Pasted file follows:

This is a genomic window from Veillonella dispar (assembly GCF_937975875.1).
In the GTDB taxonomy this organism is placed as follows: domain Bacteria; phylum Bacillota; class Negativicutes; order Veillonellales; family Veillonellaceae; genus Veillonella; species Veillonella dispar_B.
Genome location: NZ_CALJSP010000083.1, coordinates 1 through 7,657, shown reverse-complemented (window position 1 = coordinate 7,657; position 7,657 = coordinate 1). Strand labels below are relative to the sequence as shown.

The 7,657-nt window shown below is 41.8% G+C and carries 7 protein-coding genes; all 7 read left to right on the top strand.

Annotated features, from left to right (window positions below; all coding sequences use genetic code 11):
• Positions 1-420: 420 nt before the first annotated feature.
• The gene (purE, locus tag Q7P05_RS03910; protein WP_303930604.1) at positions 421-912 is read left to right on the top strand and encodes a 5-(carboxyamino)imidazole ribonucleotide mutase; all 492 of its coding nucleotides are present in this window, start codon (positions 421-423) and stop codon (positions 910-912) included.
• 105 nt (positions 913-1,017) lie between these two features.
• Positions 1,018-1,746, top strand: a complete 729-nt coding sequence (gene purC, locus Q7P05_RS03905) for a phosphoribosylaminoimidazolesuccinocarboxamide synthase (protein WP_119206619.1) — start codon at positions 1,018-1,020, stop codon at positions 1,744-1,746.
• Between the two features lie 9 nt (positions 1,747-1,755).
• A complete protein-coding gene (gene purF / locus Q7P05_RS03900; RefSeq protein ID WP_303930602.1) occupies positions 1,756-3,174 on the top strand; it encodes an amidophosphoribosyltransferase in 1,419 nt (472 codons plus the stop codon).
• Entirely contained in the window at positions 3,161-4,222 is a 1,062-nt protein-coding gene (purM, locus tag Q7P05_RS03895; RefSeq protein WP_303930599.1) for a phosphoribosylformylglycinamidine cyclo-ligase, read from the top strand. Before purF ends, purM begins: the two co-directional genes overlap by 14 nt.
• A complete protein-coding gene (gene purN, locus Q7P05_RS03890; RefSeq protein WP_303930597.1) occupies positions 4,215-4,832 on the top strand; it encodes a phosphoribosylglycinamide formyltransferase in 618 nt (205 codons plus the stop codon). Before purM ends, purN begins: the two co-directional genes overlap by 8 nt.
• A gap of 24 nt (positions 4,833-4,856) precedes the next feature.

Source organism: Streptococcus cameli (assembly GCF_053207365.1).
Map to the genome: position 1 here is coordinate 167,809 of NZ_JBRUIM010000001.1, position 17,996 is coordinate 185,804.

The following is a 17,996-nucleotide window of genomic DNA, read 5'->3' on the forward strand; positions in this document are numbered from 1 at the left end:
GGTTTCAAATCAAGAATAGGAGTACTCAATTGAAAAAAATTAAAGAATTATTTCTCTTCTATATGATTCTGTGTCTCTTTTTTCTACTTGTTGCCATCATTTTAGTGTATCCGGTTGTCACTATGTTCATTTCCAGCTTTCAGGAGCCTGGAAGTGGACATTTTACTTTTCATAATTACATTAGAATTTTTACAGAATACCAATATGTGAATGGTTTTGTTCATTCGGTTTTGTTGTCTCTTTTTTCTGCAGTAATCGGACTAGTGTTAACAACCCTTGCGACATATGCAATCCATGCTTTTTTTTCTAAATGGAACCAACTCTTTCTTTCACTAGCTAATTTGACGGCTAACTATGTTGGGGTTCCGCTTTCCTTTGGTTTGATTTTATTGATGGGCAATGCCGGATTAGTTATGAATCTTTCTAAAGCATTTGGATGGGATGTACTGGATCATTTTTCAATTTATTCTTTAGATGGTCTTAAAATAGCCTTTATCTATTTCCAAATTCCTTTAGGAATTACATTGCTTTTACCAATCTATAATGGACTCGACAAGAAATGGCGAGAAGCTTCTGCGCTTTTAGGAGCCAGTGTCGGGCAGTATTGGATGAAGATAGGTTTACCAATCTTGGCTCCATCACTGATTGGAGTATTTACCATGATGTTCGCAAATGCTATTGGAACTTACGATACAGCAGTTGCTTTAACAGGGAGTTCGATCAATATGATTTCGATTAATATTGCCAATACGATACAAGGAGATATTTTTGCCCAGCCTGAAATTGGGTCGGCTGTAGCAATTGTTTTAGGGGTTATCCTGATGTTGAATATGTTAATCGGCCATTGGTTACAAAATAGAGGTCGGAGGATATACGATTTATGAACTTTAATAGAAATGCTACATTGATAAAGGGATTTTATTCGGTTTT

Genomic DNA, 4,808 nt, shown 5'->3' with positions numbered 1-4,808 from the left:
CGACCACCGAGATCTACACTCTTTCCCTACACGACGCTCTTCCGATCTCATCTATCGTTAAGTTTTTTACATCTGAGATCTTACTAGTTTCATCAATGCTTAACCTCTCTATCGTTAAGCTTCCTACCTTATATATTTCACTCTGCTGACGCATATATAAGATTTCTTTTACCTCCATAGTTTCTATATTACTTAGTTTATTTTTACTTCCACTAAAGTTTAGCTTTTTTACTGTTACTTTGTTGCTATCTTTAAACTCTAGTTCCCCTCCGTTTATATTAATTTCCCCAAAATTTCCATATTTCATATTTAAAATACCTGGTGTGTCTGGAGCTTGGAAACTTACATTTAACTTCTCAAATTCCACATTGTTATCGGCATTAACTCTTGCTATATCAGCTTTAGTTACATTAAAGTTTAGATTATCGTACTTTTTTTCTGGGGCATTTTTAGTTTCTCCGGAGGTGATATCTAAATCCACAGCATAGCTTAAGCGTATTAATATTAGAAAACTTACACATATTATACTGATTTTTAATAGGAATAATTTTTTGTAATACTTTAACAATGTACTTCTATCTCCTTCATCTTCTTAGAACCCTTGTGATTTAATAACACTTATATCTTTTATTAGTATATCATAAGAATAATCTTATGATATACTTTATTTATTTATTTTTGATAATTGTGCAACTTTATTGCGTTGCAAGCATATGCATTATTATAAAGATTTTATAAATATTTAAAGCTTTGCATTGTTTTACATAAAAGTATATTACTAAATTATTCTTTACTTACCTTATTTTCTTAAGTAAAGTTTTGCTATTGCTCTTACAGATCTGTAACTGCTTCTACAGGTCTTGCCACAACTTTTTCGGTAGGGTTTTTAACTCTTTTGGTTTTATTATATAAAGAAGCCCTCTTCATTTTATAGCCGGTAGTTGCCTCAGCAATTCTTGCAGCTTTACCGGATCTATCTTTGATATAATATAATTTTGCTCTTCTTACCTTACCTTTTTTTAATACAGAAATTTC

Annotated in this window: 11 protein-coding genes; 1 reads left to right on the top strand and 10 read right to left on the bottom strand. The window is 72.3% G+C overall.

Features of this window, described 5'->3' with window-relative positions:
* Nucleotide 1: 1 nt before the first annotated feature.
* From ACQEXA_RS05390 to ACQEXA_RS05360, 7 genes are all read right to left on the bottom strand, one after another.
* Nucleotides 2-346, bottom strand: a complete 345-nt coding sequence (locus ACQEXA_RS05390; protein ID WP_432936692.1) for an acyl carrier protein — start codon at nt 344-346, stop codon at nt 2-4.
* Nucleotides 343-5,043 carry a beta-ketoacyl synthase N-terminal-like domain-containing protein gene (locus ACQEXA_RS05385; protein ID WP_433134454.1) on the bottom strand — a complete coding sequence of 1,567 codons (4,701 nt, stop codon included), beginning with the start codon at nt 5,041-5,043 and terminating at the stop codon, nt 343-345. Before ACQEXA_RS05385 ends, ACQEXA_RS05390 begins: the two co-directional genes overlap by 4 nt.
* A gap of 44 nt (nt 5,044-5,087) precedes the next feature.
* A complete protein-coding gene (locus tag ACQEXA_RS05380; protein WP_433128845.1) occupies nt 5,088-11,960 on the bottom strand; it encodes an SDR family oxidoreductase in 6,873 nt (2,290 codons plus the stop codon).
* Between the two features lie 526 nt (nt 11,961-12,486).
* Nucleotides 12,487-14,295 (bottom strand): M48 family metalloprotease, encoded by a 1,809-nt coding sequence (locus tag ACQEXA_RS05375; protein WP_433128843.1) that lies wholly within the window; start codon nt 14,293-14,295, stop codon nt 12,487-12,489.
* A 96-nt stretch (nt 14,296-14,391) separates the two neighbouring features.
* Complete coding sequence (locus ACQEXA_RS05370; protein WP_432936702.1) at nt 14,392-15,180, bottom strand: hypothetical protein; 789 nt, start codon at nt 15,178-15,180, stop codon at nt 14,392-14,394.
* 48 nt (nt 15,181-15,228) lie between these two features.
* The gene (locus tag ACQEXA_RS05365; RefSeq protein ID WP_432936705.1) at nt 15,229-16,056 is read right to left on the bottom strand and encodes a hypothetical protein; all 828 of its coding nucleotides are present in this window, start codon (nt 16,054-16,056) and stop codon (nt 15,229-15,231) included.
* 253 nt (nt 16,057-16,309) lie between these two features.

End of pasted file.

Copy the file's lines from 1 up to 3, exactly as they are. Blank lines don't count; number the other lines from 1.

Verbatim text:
This is a genomic window from Veillonella dispar (assembly GCF_937975875.1).
In the GTDB taxonomy this organism is placed as follows: domain Bacteria; phylum Bacillota; class Negativicutes; order Veillonellales; family Veillonellaceae; genus Veillonella; species Veillonella dispar_B.
Genome location: NZ_CALJSP010000083.1, coordinates 1 through 7,657, shown reverse-complemented (window position 1 = coordinate 7,657; position 7,657 = coordinate 1). Strand labels below are relative to the sequence as shown.